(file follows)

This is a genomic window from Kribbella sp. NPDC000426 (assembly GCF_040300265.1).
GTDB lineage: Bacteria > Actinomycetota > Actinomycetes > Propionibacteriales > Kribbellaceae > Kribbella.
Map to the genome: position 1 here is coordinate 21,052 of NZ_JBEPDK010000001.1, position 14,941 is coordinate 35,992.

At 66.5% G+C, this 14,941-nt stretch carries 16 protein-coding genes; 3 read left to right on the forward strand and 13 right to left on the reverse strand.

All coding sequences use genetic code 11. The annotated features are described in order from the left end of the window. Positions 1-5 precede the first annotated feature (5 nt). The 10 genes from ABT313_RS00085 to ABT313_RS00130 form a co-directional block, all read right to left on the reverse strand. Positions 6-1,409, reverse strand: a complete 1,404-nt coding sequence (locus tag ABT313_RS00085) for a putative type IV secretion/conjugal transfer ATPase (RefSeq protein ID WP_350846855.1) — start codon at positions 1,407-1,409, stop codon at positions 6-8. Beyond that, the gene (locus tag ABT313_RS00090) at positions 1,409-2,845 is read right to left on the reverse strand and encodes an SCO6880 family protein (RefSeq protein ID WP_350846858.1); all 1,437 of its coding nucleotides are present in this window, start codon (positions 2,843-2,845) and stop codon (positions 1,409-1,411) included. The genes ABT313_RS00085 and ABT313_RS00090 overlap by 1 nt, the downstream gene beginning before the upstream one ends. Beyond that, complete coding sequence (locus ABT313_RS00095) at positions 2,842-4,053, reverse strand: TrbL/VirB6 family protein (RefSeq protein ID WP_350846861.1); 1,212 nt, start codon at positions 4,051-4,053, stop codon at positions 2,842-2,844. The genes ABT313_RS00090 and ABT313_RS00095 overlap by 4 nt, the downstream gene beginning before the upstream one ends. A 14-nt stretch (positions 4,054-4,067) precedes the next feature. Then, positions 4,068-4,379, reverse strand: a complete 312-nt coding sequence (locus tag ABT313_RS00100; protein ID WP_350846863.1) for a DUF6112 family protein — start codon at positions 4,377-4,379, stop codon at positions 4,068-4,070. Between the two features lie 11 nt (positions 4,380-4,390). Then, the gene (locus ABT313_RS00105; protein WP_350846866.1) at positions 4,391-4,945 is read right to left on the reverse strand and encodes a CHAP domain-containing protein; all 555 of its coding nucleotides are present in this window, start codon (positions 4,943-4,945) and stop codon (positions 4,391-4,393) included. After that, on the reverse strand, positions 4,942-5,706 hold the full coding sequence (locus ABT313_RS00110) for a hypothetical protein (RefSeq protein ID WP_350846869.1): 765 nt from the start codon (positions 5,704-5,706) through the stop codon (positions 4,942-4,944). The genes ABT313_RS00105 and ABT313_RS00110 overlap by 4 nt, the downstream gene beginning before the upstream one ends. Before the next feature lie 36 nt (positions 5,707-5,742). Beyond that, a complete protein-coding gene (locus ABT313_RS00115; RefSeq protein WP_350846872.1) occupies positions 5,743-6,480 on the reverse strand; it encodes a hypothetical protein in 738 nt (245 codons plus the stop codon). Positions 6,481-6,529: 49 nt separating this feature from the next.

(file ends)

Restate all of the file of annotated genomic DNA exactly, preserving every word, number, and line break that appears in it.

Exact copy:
This is a genomic window from Kribbella sp. NPDC000426 (assembly GCF_040300265.1).
GTDB lineage: Bacteria > Actinomycetota > Actinomycetes > Propionibacteriales > Kribbellaceae > Kribbella.
Map to the genome: position 1 here is coordinate 21,052 of NZ_JBEPDK010000001.1, position 14,941 is coordinate 35,992.

At 66.5% G+C, this 14,941-nt stretch carries 16 protein-coding genes; 3 read left to right on the forward strand and 13 right to left on the reverse strand.

All coding sequences use genetic code 11. The annotated features are described in order from the left end of the window. Positions 1-5 precede the first annotated feature (5 nt). The 10 genes from ABT313_RS00085 to ABT313_RS00130 form a co-directional block, all read right to left on the reverse strand. Positions 6-1,409, reverse strand: a complete 1,404-nt coding sequence (locus tag ABT313_RS00085) for a putative type IV secretion/conjugal transfer ATPase (RefSeq protein ID WP_350846855.1) — start codon at positions 1,407-1,409, stop codon at positions 6-8. Beyond that, the gene (locus tag ABT313_RS00090) at positions 1,409-2,845 is read right to left on the reverse strand and encodes an SCO6880 family protein (RefSeq protein ID WP_350846858.1); all 1,437 of its coding nucleotides are present in this window, start codon (positions 2,843-2,845) and stop codon (positions 1,409-1,411) included. The genes ABT313_RS00085 and ABT313_RS00090 overlap by 1 nt, the downstream gene beginning before the upstream one ends. Beyond that, complete coding sequence (locus ABT313_RS00095) at positions 2,842-4,053, reverse strand: TrbL/VirB6 family protein (RefSeq protein ID WP_350846861.1); 1,212 nt, start codon at positions 4,051-4,053, stop codon at positions 2,842-2,844. The genes ABT313_RS00090 and ABT313_RS00095 overlap by 4 nt, the downstream gene beginning before the upstream one ends. A 14-nt stretch (positions 4,054-4,067) precedes the next feature. Then, positions 4,068-4,379, reverse strand: a complete 312-nt coding sequence (locus tag ABT313_RS00100; protein ID WP_350846863.1) for a DUF6112 family protein — start codon at positions 4,377-4,379, stop codon at positions 4,068-4,070. Between the two features lie 11 nt (positions 4,380-4,390). Then, the gene (locus ABT313_RS00105; protein WP_350846866.1) at positions 4,391-4,945 is read right to left on the reverse strand and encodes a CHAP domain-containing protein; all 555 of its coding nucleotides are present in this window, start codon (positions 4,943-4,945) and stop codon (positions 4,391-4,393) included. After that, on the reverse strand, positions 4,942-5,706 hold the full coding sequence (locus ABT313_RS00110) for a hypothetical protein (RefSeq protein ID WP_350846869.1): 765 nt from the start codon (positions 5,704-5,706) through the stop codon (positions 4,942-4,944). The genes ABT313_RS00105 and ABT313_RS00110 overlap by 4 nt, the downstream gene beginning before the upstream one ends. Before the next feature lie 36 nt (positions 5,707-5,742). Beyond that, a complete protein-coding gene (locus ABT313_RS00115; RefSeq protein WP_350846872.1) occupies positions 5,743-6,480 on the reverse strand; it encodes a hypothetical protein in 738 nt (245 codons plus the stop codon). Positions 6,481-6,529: 49 nt separating this feature from the next.